with the existing winds and we were getting pushed southwestward at a knot or
more in water whose temperature had jumped several degrees. After a few
hours the seas settled down and early Saturday morning we experienced another
region of choppy seas, this time with a current pushing us to the northeast.
May 15 proved to be a memorable day. The wind filled in from the
southwest, enabling us to resume our rapid sailing, broad reaching again.
At 0800 one of the crew spotted a large waterspout (the marine version of a
tornado) a few miles south of us. It proved to be one of the
largest and most enduring waterspouts I have ever seen, lasting for nearly an
hour. At one point it closed to within 3/4 miles of us and we could clearly
see the water being violently ripped from the sea surface and flung
several hundred feet in the air around the base of the long tube of rapidly
spinning air and water -- we motorsailed at cruising power to keep our distance!
The tubular structure of the spout, reaching up to a distinctive funnel-shaped
protrusion from the bottom of the dark cloud overhead, was very evident.
The spout seemed on the verge of collapse several times, but each time it
regained its form and strength until it finally moved off to the east and
dissipated. Not too long afterward we were visited by a pod of playful
dolphin who spent 15 minutes frolicking around and under our bow as we sailed
along at 6-plus knots. By mid-day we were firmly in the Gulf Stream, with
water temperatures rising above 80 degrees, the water a distinctive deep blue
color and a current that pushed us on our way. The combination of wind and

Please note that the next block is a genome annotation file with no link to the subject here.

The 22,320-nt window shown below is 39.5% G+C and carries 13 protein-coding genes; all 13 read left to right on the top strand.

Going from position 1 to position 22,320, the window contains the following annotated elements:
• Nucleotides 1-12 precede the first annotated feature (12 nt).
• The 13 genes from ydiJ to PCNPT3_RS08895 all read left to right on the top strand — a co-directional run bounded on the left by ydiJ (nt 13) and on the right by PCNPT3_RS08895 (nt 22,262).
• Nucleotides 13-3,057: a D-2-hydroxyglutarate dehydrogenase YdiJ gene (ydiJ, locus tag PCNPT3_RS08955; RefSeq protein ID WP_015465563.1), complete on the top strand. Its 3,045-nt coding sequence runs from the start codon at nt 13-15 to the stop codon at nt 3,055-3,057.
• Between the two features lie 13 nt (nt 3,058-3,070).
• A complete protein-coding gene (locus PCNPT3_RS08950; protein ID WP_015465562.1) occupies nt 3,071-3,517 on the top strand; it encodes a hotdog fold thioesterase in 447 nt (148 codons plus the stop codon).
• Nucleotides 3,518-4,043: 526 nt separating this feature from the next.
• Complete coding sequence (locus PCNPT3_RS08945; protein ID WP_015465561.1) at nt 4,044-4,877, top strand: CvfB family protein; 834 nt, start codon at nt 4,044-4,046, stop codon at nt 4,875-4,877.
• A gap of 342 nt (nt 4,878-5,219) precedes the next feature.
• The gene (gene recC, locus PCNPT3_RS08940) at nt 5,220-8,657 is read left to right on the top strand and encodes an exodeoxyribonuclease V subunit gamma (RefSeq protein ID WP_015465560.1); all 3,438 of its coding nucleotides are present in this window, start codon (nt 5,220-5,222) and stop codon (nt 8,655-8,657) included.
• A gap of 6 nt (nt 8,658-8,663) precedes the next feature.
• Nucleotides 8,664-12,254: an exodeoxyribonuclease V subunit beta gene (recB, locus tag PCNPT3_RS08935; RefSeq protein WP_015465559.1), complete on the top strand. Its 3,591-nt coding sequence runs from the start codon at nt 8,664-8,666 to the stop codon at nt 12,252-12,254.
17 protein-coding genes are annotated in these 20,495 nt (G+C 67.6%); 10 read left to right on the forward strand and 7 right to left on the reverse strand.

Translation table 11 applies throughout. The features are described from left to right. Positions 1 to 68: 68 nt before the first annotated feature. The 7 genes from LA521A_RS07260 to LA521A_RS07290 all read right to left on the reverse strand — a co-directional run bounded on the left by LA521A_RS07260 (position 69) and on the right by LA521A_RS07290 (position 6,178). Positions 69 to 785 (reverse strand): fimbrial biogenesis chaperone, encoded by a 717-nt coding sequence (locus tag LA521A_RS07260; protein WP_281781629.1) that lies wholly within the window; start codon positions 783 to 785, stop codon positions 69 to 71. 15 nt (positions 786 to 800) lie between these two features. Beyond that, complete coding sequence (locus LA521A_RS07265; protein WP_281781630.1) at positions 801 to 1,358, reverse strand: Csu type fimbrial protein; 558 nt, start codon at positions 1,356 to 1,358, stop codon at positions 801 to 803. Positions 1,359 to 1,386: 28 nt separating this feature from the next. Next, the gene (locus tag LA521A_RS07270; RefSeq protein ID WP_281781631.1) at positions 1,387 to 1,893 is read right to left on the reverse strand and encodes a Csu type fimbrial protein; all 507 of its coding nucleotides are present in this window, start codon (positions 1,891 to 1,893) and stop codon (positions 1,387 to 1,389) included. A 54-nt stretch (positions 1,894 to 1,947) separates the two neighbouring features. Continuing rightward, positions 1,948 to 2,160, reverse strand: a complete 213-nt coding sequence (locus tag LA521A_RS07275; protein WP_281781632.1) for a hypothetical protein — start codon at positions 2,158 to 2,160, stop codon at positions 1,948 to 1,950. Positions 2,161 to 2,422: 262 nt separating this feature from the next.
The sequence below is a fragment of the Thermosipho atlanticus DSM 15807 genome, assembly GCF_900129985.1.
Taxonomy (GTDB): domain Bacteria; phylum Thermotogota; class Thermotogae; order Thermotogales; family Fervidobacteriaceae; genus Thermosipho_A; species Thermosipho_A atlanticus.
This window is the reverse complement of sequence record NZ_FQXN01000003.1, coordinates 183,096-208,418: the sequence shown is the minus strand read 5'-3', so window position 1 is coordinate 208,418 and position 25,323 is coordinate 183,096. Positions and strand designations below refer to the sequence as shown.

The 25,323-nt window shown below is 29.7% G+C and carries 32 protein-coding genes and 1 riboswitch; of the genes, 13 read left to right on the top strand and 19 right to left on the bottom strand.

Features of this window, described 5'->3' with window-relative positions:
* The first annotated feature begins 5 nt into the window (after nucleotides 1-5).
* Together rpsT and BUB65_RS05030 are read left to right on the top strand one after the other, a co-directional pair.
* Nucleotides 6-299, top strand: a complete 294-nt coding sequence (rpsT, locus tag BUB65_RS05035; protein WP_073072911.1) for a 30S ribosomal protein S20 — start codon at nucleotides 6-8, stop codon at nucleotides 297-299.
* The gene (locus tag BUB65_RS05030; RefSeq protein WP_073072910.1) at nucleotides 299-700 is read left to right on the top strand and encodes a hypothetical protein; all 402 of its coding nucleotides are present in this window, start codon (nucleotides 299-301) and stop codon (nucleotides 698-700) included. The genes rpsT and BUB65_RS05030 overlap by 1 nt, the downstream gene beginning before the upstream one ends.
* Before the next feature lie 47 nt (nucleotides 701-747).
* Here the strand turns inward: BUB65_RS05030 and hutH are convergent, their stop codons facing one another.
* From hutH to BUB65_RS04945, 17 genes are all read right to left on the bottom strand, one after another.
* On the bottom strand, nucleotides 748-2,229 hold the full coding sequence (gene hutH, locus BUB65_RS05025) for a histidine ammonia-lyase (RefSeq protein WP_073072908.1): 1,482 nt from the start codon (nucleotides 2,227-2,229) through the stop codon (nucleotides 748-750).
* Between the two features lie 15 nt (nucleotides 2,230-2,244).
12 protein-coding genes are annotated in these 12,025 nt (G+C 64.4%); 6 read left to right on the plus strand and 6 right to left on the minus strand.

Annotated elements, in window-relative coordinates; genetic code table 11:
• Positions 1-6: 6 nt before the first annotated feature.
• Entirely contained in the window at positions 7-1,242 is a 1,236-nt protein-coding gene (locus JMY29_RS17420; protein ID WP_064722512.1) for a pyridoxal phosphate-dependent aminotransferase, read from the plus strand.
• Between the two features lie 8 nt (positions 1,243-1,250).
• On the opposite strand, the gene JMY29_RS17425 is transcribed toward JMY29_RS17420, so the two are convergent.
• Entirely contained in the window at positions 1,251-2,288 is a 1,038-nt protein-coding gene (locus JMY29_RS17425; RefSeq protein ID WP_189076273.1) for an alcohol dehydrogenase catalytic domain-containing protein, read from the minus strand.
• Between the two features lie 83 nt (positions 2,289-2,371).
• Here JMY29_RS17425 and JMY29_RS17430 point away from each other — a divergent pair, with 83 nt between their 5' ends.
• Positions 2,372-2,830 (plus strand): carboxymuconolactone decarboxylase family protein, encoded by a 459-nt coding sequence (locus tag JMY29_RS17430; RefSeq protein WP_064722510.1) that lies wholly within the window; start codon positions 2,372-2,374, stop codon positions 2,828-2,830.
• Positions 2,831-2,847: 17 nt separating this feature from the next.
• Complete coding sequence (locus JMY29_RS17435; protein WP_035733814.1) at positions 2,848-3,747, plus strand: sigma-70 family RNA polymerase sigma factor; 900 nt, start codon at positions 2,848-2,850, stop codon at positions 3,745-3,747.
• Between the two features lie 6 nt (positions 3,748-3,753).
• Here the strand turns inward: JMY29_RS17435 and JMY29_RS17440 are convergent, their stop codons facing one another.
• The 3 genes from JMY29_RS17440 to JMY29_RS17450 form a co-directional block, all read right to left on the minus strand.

current produced speeds over the bottom that once reached 10 knots.
Saturday afternoon we passed out of the Gulf Stream and into the cooler,
greenish water over the continental shelf. The southwest wind continued to
push us along our track, and just before midnight we sighted the first evidence we
were approaching the coast: flashes from the Currituck Beach lighthouse.
By daybreak Sunday, the buildings of Virginia Beach were visible and we
sailed into Chesapeake Bay at about 0815. The southwest wind persisted and
we were able to sail all the way to the Chesapeake Bay Bridge-Tunnel. From
there we motored to our destination at Taylor's Landing Marine Center in Little
Creek, where we moored at 1045.
was a remarkable voyage. The rhumb line distance from Christmas Cove to
the mouth of Chesapeake Bay is 1280 miles. Our trip, which included our
travel along the south coast of St. Thomas, several hours of maneuvering for
activities such as compass calibration and man overboard drills, plus the
distance from the mouth of the Bay to Taylor's Landing, totaled only 1311 miles
on the ship's log. With 9 days, 5 hours of elapsed time, we averaged just
a shade under 6 knots, an outstanding performance for Halimeda. Aside from a
very brief light sprinkling shortly after the waterspout incident, we had no
rain during the trip.
The only down side to all this is that the student crew didn't get any exposure to the more demanding wind and sea conditions that are typically encountered at some point on a passage of this length. While it was a wonderful experience, it was hardly a normal ocean passage.
Captain Hal Sutphen